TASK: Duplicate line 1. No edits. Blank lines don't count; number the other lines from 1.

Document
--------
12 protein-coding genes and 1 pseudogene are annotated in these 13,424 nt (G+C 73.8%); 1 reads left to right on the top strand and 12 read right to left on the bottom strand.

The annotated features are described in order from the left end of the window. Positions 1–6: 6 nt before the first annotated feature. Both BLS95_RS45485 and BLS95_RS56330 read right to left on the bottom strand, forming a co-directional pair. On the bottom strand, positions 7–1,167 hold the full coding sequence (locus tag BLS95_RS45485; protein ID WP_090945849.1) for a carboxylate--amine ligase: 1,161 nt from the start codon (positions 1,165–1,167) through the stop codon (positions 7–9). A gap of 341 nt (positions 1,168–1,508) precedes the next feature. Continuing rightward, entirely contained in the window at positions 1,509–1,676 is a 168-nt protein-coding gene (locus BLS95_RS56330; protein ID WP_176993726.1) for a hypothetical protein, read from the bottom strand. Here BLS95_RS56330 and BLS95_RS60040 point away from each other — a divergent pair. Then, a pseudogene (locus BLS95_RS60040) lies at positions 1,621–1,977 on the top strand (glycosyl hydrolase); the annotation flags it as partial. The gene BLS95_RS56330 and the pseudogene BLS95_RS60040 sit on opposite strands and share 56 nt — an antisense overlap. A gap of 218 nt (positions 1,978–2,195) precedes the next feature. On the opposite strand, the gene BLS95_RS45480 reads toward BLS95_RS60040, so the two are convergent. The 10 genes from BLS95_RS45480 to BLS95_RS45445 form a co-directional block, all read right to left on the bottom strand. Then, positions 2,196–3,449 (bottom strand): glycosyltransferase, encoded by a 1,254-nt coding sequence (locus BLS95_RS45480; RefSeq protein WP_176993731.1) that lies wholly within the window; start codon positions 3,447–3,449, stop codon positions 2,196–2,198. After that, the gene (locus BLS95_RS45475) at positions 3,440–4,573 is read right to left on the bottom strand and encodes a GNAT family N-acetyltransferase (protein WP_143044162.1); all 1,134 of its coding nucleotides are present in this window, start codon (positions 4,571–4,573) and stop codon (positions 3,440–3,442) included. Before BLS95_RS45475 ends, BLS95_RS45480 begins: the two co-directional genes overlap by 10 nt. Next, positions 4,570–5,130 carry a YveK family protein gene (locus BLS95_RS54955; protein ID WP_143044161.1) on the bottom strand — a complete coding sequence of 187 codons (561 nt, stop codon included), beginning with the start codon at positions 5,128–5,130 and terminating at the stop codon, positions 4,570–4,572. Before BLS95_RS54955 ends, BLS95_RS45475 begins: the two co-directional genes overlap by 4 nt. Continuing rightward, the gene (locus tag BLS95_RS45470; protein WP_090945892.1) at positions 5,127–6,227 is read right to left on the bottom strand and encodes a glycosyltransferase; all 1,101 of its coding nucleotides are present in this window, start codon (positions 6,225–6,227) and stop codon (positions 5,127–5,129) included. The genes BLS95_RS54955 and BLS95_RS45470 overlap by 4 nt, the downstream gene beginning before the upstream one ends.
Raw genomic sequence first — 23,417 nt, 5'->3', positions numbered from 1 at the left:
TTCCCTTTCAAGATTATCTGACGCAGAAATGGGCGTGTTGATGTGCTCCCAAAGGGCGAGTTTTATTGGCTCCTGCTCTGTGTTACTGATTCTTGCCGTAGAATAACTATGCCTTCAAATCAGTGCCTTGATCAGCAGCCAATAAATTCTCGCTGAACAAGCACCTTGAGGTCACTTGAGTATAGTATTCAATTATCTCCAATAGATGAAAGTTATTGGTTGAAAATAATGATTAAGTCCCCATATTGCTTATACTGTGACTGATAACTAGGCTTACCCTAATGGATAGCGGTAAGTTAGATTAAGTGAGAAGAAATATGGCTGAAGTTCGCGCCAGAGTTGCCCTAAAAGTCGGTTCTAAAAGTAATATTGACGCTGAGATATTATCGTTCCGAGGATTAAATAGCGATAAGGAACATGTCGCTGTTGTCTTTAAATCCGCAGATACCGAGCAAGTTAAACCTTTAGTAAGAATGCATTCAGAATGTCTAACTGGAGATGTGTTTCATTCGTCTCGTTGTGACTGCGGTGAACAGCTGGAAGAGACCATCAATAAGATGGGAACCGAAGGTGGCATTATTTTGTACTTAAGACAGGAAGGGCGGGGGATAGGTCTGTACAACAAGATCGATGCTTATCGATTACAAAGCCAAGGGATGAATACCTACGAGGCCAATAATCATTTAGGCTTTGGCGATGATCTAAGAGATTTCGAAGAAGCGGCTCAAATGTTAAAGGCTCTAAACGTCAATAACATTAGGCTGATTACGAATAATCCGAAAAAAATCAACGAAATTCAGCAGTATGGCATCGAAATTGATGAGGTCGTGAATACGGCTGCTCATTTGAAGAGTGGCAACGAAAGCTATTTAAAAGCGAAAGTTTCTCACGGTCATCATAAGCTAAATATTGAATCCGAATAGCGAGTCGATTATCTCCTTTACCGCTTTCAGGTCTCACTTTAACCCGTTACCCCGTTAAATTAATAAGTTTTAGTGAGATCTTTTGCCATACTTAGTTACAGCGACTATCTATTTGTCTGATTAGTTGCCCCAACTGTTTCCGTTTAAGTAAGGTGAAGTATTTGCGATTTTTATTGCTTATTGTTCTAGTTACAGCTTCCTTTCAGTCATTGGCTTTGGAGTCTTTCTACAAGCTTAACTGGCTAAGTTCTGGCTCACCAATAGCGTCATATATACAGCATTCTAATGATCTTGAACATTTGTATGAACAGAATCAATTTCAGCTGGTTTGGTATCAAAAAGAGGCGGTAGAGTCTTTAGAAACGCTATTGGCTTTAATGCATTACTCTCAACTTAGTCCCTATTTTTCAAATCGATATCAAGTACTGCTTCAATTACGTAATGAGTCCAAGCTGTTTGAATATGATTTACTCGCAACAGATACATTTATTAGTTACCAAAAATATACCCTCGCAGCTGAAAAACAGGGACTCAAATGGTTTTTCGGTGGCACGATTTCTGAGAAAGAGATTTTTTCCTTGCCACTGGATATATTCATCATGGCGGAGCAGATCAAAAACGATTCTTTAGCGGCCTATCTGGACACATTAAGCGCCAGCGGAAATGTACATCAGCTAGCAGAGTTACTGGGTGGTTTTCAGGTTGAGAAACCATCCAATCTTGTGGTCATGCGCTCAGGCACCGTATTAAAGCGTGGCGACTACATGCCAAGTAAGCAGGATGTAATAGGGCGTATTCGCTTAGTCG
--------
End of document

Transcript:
12 protein-coding genes and 1 pseudogene are annotated in these 13,424 nt (G+C 73.8%); 1 reads left to right on the top strand and 12 read right to left on the bottom strand.